·         Computerized Functions: None!  There are no computer boards or print drivers to short out and need replacing on this machine, no touch screens to go bad, no buttons to stop working, and no programming sequences for you to master.  Step on the pedal to sew.  Take your foot off the pedal to stop.  Flip a lever on the front of the machine to go backwards, like throwing your car into reverse.  Turn a screw on that lever and reposition it to make your stitches longer or shorter, then never touch the screw again and always get stitches exactly the length you prefer, even after turning off the machine.  If you can operate an alarm clock or an automatic drip coffeemaker, this machine will be a piece of cake. 
·         Needles: Use new Schmetz needles in your Featherweight for best results.  Note that the needle must be inserted SIDEWAYS on a Featherweight, with the flat side to the LEFT, and you must thread the needle from right to left in order for the machine to sew properly.  Sometimes you will find a Featherweight offered for sale “needing repair,” and it turns out the only problem is that the needle is inserted incorrectly or it’s threaded backwards, so check for this when you test-sew a machine you’re considering purchasing.  I like to use a size 75 Schmetz Quilting needle for piecing, or a 70 Microtex if I’m using a finer thread like Aurifil Mako 50/2.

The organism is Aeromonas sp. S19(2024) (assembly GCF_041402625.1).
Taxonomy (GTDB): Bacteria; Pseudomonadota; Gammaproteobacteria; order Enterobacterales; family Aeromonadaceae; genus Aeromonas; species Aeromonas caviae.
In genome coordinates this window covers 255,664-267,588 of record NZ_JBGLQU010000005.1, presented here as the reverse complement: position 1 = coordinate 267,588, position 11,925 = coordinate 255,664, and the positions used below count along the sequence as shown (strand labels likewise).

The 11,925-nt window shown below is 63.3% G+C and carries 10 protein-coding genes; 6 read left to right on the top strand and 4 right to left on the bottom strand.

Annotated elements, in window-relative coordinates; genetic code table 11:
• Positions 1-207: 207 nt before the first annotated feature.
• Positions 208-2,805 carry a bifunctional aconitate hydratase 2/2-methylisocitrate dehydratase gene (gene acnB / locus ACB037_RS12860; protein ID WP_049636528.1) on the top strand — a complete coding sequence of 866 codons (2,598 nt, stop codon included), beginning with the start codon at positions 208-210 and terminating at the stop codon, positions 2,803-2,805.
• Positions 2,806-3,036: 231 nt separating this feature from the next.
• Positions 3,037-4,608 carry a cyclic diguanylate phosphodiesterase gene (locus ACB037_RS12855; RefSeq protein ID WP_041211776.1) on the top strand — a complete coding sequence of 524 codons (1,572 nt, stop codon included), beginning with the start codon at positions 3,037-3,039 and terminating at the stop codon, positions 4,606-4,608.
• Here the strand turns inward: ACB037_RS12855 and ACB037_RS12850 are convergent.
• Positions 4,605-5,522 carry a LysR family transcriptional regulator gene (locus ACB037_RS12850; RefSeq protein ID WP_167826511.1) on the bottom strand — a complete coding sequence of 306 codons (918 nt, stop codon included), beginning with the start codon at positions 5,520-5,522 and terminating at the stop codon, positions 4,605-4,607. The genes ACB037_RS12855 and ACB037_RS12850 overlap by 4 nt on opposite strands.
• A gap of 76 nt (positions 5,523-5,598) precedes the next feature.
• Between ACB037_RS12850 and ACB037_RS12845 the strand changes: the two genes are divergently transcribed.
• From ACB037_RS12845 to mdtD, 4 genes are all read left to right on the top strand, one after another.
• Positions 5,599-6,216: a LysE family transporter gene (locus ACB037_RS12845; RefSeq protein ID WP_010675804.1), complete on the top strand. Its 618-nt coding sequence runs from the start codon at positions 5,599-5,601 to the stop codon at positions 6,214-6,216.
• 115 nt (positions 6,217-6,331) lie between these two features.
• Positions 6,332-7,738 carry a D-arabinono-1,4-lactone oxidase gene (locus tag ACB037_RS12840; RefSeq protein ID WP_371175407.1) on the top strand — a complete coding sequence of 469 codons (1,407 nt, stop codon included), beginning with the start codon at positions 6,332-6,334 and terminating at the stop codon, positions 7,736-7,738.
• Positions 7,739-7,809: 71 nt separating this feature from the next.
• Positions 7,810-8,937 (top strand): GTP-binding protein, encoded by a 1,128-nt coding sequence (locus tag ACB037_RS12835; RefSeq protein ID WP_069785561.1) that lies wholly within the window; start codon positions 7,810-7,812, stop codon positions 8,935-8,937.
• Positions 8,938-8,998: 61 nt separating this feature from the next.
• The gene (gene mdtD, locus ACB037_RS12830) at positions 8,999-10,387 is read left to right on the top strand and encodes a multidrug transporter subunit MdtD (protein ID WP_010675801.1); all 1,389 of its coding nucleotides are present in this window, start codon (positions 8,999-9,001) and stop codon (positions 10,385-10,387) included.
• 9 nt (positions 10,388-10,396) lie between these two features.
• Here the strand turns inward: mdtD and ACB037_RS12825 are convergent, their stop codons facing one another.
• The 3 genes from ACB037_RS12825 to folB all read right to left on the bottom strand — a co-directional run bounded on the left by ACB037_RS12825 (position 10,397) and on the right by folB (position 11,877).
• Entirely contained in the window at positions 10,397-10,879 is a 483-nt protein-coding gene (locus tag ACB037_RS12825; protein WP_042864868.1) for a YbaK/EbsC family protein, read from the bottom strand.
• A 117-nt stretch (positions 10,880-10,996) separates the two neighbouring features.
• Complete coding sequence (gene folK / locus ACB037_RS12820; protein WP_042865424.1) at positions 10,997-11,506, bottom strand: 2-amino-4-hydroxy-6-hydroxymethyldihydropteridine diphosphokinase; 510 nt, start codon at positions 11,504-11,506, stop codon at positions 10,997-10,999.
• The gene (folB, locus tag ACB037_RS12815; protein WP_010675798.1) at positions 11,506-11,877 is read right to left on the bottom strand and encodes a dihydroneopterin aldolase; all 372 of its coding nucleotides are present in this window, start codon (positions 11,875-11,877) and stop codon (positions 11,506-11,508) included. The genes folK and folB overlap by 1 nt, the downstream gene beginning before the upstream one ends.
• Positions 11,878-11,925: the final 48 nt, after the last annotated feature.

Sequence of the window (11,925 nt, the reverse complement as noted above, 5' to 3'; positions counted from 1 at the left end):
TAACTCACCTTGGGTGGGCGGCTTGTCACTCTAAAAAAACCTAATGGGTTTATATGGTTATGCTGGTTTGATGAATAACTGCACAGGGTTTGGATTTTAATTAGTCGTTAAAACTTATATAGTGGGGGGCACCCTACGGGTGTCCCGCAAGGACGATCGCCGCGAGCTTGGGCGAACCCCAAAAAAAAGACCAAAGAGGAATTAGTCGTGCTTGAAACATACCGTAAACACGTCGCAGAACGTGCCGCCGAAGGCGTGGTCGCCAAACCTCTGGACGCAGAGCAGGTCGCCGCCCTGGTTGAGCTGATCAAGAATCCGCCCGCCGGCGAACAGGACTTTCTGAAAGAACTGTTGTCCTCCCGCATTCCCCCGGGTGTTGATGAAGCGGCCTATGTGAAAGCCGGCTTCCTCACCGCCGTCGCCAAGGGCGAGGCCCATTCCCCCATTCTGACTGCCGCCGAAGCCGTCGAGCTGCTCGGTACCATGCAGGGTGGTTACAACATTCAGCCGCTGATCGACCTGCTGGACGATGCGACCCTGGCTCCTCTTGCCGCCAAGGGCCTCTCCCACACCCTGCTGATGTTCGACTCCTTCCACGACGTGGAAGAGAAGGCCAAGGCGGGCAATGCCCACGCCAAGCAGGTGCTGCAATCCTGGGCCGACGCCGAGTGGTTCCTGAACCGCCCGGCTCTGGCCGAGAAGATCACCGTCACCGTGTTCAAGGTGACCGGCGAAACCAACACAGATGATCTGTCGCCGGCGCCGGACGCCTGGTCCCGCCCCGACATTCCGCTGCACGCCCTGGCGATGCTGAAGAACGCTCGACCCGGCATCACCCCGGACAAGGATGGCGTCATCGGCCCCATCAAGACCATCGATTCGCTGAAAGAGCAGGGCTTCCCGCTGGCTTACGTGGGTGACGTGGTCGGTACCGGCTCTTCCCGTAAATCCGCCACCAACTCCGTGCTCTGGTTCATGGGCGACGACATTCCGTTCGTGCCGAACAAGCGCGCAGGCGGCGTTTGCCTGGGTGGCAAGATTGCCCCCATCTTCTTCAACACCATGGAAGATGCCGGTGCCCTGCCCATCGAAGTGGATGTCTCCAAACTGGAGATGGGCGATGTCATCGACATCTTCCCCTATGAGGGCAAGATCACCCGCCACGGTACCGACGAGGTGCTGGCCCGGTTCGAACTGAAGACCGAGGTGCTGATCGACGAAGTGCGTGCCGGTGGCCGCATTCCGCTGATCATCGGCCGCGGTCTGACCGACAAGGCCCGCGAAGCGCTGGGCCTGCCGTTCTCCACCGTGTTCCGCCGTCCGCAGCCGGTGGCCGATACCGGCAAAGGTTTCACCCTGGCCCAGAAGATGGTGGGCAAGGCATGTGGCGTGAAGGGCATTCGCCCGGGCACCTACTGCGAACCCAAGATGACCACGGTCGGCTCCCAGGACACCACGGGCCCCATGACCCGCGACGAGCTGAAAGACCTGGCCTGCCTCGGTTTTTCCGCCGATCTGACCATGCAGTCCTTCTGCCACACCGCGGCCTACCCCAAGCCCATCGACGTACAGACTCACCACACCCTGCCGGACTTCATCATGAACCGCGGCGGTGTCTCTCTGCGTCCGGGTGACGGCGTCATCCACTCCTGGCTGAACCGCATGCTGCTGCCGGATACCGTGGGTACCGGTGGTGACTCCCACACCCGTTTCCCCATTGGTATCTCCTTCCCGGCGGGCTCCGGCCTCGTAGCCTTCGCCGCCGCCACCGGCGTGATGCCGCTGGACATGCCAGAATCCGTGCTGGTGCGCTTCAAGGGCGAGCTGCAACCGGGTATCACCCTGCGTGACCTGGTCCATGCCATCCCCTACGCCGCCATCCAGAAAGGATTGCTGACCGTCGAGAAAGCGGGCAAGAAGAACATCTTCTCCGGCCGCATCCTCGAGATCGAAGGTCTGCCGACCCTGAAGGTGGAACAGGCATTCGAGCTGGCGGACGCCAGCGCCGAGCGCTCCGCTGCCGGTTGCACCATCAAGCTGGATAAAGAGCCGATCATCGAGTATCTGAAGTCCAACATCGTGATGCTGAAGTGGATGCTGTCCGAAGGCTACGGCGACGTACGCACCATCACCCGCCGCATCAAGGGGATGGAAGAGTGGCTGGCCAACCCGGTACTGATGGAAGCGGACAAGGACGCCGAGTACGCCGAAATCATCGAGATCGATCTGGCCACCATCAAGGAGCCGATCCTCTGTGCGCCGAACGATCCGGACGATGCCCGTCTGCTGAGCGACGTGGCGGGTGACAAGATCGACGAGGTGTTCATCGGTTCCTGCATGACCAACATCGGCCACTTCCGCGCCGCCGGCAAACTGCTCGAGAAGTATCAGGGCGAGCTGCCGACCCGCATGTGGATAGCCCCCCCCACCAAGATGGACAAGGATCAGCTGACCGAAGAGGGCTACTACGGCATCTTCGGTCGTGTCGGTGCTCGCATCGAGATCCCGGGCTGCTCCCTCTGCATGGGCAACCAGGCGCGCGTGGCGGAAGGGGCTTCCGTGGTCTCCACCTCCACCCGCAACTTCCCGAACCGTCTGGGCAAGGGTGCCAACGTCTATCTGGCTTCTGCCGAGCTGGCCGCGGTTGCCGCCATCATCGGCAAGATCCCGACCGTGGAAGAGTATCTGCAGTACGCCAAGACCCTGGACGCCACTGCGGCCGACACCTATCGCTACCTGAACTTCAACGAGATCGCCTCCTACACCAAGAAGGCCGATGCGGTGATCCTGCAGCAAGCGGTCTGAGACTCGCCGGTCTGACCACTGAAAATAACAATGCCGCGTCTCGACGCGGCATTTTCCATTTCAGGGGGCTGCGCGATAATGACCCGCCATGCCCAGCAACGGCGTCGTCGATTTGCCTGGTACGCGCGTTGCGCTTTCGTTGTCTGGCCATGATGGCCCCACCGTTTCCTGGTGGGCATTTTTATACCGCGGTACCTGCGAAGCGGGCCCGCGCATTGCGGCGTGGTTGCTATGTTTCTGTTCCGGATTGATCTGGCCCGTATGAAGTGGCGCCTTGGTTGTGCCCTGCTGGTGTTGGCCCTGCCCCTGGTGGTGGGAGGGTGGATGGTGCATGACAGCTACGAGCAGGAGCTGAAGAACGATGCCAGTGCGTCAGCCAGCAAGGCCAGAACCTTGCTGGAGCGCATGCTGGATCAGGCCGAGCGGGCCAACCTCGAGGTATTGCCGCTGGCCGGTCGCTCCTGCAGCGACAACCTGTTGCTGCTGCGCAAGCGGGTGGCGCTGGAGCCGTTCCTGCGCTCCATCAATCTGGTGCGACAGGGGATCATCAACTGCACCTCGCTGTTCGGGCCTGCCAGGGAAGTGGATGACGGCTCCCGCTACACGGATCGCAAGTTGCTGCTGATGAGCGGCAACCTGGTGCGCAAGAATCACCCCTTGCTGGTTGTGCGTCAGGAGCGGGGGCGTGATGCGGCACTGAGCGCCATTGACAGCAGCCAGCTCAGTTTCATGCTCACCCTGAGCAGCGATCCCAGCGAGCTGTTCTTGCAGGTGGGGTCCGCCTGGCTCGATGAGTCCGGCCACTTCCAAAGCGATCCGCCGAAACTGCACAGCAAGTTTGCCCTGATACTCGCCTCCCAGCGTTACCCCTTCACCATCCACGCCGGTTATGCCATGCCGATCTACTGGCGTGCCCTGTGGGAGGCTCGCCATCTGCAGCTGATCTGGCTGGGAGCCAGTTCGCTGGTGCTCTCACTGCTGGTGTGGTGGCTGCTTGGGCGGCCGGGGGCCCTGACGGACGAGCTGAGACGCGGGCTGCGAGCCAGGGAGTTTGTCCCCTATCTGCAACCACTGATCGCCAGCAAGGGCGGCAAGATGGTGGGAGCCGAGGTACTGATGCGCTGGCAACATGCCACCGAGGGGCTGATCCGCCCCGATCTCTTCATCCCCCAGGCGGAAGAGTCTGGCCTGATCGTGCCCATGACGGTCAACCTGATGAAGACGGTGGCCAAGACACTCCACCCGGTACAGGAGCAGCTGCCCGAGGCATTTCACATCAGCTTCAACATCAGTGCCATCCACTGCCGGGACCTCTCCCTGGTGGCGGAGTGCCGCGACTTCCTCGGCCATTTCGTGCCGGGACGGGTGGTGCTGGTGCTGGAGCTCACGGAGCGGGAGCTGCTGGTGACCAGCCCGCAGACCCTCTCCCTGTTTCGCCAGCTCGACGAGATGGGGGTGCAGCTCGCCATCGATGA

Needle Goes Sideways, Flat Side to Left, and Thread from Right to Left
·         Basic Setup and Ease of Operation: This is an extremely easy, user-friendly sewing machine.  This makes it a great machine for teaching children to sew.
Perfect Machine For Beginners and Children
The Featherweight produces a beautiful, reliable straight stitch that is superior to the straight stitch on many of the most expensive modern machines, and the only way you can mess it up is if you put the needle in backwards (in which case you get perfect stitching again as soon as you fix the needle) or drop it down the stairs (in which case you need to find another one).  There is zero learning curve with this machine, and it’s absolutely ideal for precision patchwork piecing – that’s why so many hard-core quilters own and cherish Featherweights even if they also own and enjoy high-end computerized sewing machines. 
If you are just starting out sewing, or wanting to make your first quilt, the Featherweight will shorten your learning curve dramatically, eliminate the various difficulties that come into play on multipurpose modern sewing machines, AND leave plenty of money in your pocket for fabric, rotary cutting tools, and all the other gadgets on your shopping list as a new quilter.